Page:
Independent status must be #8216;good faith#8217;
The old clich/ is that if something walks like a duck and quacks like a duck then it must be a duck. That same theory should apply to Republicans and Democrats.
That is ultimately what the Lawrence County Board of Elections will have to decide.
At issue is the candidacy of Russell Bennett. The Chesapeake resident filed as an Independent candidate for Lawrence County Sheriff but some have raised some concern about the legitimacy of his non-party affiliation.
Ultimately, candidates should not be allowed to manipulate the party system for their own political gain. That appears the case in this situation and we hope the Board of Elections denies Bennett’s bid to run as an Independent. At this stage, his best bet would be to run as a write-in candidate.
At issue is Ohio law and a 2006 U.S. Court of Appeals ruling that says independent candidates must truly be unaffiliated and must be making that claim “in good faith.”
While we would like to see the Ohio Legislature further define the laws regarding this, we don’t feel Bennett’s non-affiliation meets these standards.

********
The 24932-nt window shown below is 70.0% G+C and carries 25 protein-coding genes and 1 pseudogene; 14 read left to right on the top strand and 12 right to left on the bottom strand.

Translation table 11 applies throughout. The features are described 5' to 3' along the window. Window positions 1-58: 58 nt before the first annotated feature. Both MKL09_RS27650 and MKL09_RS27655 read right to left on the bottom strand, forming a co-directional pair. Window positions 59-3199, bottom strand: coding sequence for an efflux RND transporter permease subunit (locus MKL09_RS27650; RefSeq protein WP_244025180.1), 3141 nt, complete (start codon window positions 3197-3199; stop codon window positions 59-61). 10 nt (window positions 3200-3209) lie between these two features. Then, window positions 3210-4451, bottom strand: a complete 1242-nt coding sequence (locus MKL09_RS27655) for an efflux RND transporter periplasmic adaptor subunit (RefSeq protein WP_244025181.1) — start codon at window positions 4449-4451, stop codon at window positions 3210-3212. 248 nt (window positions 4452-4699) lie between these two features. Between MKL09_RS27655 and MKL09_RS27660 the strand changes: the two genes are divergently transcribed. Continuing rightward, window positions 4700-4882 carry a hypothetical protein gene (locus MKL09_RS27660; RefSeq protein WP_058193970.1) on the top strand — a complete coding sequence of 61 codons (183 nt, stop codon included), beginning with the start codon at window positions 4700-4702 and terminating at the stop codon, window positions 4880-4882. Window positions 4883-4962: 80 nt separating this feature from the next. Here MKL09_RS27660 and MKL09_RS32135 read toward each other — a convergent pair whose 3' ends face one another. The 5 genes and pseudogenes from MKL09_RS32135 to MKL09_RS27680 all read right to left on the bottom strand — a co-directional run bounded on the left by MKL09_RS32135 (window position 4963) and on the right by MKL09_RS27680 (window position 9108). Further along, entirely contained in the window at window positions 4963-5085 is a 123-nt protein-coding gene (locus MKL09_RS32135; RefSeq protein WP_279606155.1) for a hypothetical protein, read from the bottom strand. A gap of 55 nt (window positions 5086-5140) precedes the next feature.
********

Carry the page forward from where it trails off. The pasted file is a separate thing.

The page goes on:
In addition to being a long-time Democrat who was even recently a member of the Democrat Central Committee, the biggest issue is that Bennett actually filed to be on the March primary ballot as a Democrat.
Bennett only filed as an Independent after his petition was rejected for procedural violations tied to having a current background check.
In our opinion, this would not constitute a “good faith” filing because it appears that the motivation is solely tied to getting on the ballot and side-stepping the rules.
Ohio voters and political candidates are certainly entitled to switch party affiliations at any time. But doing so at the 11th hour before an election — or after failing to get on the ballot on an earlier election — seems to violate the spirit of the Ohio Revised Code and the interpretation of it.
We hope the Board of Elections see this attempt for the political ploy that it is.